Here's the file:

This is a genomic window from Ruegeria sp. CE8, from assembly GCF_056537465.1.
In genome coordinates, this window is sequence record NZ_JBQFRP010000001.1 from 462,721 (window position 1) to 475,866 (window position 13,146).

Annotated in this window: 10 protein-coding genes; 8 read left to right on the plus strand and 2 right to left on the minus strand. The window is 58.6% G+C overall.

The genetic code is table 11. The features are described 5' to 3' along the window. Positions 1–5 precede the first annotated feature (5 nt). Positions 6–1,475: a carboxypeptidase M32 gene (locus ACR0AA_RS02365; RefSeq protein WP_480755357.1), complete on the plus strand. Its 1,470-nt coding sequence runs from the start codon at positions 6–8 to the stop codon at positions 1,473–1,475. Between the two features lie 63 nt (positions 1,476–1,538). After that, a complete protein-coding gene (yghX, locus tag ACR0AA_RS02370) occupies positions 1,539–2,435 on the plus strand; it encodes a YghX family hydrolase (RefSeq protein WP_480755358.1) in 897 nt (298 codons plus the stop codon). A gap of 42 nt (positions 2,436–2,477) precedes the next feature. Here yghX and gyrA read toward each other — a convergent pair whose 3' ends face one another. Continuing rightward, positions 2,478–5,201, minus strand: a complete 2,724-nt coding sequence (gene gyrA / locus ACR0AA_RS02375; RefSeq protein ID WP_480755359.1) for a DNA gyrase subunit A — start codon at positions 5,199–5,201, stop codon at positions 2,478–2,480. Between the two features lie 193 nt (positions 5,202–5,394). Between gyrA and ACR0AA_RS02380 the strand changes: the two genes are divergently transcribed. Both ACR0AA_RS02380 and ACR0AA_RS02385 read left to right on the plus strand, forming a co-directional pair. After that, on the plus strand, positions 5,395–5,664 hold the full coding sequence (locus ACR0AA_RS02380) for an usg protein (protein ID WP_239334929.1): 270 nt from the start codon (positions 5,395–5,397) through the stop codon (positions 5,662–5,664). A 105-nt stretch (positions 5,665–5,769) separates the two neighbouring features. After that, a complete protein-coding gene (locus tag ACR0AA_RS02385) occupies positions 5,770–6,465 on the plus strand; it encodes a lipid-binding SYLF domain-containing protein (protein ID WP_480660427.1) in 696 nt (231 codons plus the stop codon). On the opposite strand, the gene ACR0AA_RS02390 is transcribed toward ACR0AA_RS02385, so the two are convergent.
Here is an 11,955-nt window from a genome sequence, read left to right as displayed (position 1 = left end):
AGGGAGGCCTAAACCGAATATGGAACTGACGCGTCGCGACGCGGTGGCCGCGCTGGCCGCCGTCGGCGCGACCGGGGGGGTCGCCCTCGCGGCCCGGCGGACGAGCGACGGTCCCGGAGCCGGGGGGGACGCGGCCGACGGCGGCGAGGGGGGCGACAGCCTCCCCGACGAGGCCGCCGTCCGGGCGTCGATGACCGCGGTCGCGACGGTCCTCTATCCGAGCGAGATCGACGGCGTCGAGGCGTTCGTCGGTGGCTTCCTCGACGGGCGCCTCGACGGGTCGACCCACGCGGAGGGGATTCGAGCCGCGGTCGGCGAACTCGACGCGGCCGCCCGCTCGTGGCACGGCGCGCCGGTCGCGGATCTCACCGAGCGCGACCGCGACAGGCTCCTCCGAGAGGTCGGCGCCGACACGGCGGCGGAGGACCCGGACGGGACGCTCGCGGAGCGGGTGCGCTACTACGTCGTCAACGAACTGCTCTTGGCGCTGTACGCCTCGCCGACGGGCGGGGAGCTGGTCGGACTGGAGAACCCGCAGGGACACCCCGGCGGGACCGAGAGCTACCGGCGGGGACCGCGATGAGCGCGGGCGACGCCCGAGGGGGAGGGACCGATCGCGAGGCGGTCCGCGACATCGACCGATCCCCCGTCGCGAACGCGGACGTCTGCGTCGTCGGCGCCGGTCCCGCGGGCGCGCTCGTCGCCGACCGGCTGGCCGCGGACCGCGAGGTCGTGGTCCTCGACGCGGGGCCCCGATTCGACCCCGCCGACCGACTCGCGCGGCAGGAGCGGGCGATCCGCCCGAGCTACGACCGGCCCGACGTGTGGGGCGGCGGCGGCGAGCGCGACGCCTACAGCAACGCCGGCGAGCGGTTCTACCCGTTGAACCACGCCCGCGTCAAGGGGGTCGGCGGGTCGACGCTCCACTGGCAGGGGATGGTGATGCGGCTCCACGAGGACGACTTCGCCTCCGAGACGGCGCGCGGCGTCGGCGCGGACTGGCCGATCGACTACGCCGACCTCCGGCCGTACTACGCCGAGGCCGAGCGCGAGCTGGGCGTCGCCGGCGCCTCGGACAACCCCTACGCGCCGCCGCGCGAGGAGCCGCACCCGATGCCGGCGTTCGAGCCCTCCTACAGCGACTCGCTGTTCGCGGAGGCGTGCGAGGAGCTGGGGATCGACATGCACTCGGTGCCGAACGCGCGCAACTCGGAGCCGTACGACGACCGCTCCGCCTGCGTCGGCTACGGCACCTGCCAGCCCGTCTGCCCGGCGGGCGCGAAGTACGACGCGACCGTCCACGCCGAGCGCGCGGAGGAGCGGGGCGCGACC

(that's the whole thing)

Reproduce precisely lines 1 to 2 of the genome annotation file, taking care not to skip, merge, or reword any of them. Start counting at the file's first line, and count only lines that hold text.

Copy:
This is a genomic window from Ruegeria sp. CE8, from assembly GCF_056537465.1.
In genome coordinates, this window is sequence record NZ_JBQFRP010000001.1 from 462,721 (window position 1) to 475,866 (window position 13,146).